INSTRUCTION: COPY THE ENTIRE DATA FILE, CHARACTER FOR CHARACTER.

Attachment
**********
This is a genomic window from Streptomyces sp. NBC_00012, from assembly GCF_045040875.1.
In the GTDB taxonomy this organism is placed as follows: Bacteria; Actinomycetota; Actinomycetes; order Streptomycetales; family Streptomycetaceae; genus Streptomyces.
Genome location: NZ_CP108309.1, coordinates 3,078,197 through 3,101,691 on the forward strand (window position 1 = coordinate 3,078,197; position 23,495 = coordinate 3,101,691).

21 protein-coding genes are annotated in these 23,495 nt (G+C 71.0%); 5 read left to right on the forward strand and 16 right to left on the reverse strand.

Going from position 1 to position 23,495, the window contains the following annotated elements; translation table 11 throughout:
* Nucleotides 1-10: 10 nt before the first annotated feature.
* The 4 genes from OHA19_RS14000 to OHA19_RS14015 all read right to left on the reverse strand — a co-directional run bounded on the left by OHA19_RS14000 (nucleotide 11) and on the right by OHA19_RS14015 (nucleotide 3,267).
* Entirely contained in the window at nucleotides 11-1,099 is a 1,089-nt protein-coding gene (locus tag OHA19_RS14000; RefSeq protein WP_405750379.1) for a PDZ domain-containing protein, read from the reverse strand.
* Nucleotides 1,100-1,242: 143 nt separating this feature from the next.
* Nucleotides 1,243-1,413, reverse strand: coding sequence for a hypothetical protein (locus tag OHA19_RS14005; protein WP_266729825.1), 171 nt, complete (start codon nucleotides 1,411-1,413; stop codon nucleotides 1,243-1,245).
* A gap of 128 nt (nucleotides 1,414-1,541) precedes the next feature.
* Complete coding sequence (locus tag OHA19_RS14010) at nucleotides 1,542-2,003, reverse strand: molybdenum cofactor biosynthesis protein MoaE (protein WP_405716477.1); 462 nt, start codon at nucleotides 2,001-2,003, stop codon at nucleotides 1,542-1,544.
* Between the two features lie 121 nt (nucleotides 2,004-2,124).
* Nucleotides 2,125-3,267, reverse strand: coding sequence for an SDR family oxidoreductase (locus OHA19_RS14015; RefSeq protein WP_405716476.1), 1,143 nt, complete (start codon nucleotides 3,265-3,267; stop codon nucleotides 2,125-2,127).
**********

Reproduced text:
This is a genomic window from Streptomyces sp. NBC_00012, from assembly GCF_045040875.1.
In the GTDB taxonomy this organism is placed as follows: Bacteria; Actinomycetota; Actinomycetes; order Streptomycetales; family Streptomycetaceae; genus Streptomyces.
Genome location: NZ_CP108309.1, coordinates 3,078,197 through 3,101,691 on the forward strand (window position 1 = coordinate 3,078,197; position 23,495 = coordinate 3,101,691).

21 protein-coding genes are annotated in these 23,495 nt (G+C 71.0%); 5 read left to right on the forward strand and 16 right to left on the reverse strand.

Going from position 1 to position 23,495, the window contains the following annotated elements; translation table 11 throughout:
* Nucleotides 1-10: 10 nt before the first annotated feature.
* The 4 genes from OHA19_RS14000 to OHA19_RS14015 all read right to left on the reverse strand — a co-directional run bounded on the left by OHA19_RS14000 (nucleotide 11) and on the right by OHA19_RS14015 (nucleotide 3,267).
* Entirely contained in the window at nucleotides 11-1,099 is a 1,089-nt protein-coding gene (locus tag OHA19_RS14000; RefSeq protein WP_405750379.1) for a PDZ domain-containing protein, read from the reverse strand.
* Nucleotides 1,100-1,242: 143 nt separating this feature from the next.
* Nucleotides 1,243-1,413, reverse strand: coding sequence for a hypothetical protein (locus tag OHA19_RS14005; protein WP_266729825.1), 171 nt, complete (start codon nucleotides 1,411-1,413; stop codon nucleotides 1,243-1,245).
* A gap of 128 nt (nucleotides 1,414-1,541) precedes the next feature.
* Complete coding sequence (locus tag OHA19_RS14010) at nucleotides 1,542-2,003, reverse strand: molybdenum cofactor biosynthesis protein MoaE (protein WP_405716477.1); 462 nt, start codon at nucleotides 2,001-2,003, stop codon at nucleotides 1,542-1,544.
* Between the two features lie 121 nt (nucleotides 2,004-2,124).
* Nucleotides 2,125-3,267, reverse strand: coding sequence for an SDR family oxidoreductase (locus OHA19_RS14015; RefSeq protein WP_405716476.1), 1,143 nt, complete (start codon nucleotides 3,265-3,267; stop codon nucleotides 2,125-2,127).